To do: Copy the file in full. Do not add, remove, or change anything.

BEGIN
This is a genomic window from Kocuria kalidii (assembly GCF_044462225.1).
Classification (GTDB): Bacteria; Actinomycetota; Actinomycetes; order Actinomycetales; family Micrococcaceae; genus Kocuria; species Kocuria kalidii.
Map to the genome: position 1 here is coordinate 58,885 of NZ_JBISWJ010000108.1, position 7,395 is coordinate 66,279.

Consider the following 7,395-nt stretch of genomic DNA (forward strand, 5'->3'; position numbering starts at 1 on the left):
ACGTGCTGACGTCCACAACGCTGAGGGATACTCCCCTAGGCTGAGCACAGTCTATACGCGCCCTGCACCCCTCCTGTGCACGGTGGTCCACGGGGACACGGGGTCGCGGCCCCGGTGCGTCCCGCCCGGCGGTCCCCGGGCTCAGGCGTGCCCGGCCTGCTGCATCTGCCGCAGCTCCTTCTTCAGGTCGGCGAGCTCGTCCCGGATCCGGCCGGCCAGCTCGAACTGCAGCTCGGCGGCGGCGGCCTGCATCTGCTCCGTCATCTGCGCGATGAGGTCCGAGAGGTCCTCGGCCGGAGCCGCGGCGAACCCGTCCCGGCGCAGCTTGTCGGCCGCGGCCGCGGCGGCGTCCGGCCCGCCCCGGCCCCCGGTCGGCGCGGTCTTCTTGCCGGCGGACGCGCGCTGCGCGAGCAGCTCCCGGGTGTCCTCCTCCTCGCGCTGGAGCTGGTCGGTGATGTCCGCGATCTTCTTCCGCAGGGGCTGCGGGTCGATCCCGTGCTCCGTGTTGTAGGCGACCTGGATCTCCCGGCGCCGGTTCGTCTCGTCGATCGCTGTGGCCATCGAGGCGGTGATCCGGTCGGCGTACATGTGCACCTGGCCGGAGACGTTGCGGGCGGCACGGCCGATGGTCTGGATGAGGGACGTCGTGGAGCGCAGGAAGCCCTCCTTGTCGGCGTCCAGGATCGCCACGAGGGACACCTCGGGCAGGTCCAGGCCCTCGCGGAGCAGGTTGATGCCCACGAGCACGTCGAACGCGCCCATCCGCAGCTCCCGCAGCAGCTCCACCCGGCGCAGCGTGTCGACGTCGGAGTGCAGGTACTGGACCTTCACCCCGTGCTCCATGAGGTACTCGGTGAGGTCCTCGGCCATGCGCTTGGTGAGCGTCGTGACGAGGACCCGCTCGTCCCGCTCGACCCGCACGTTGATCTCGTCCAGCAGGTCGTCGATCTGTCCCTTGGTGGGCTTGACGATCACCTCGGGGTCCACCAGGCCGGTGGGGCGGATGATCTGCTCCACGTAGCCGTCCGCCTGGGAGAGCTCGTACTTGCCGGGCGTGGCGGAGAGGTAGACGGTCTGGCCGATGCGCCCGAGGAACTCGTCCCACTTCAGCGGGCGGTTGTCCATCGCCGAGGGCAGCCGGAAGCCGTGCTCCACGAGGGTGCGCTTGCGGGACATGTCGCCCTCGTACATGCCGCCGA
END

This is a genomic window from Kocuria kalidii (assembly GCF_044462225.1).
Classification (GTDB): Bacteria; Actinomycetota; Actinomycetes; order Actinomycetales; family Micrococcaceae; genus Kocuria; species Kocuria kalidii.
Map to the genome: position 1 here is coordinate 58,885 of NZ_JBISWJ010000108.1, position 7,395 is coordinate 66,279.

Consider the following 7,395-nt stretch of genomic DNA (forward strand, 5'->3'; position numbering starts at 1 on the left):
ACGTGCTGACGTCCACAACGCTGAGGGATACTCCCCTAGGCTGAGCACAGTCTATACGCGCCCTGCACCCCTCCTGTGCACGGTGGTCCACGGGGACACGGGGTCGCGGCCCCGGTGCGTCCCGCCCGGCGGTCCCCGGGCTCAGGCGTGCCCGGCCTGCTGCATCTGCCGCAGCTCCTTCTTCAGGTCGGCGAGCTCGTCCCGGATCCGGCCGGCCAGCTCGAACTGCAGCTCGGCGGCGGCGGCCTGCATCTGCTCCGTCATCTGCGCGATGAGGTCCGAGAGGTCCTCGGCCGGAGCCGCGGCGAACCCGTCCCGGCGCAGCTTGTCGGCCGCGGCCGCGGCGGCGTCCGGCCCGCCCCGGCCCCCGGTCGGCGCGGTCTTCTTGCCGGCGGACGCGCGCTGCGCGAGCAGCTCCCGGGTGTCCTCCTCCTCGCGCTGGAGCTGGTCGGTGATGTCCGCGATCTTCTTCCGCAGGGGCTGCGGGTCGATCCCGTGCTCCGTGTTGTAGGCGACCTGGATCTCCCGGCGCCGGTTCGTCTCGTCGATCGCTGTGGCCATCGAGGCGGTGATCCGGTCGGCGTACATGTGCACCTGGCCGGAGACGTTGCGGGCGGCACGGCCGATGGTCTGGATGAGGGACGTCGTGGAGCGCAGGAAGCCCTCCTTGTCGGCGTCCAGGATCGCCACGAGGGACACCTCGGGCAGGTCCAGGCCCTCGCGGAGCAGGTTGATGCCCACGAGCACGTCGAACGCGCCCATCCGCAGCTCCCGCAGCAGCTCCACCCGGCGCAGCGTGTCGACGTCGGAGTGCAGGTACTGGACCTTCACCCCGTGCTCCATGAGGTACTCGGTGAGGTCCTCGGCCATGCGCTTGGTGAGCGTCGTGACGAGGACCCGCTCGTCCCGCTCGACCCGCACGTTGATCTCGTCCAGCAGGTCGTCGATCTGTCCCTTGGTGGGCTTGACGATCACCTCGGGGTCCACCAGGCCGGTGGGGCGGATGATCTGCTCCACGTAGCCGTCCGCCTGGGAGAGCTCGTACTTGCCGGGCGTGGCGGAGAGGTAGACGGTCTGGCCGATGCGCCCGAGGAACTCGTCCCACTTCAGCGGGCGGTTGTCCATCGCCGAGGGCAGCCGGAAGCCGTGCTCCACGAGGGTGCGCTTGCGGGACATGTCGCCCTCGTACATGCCGCCGA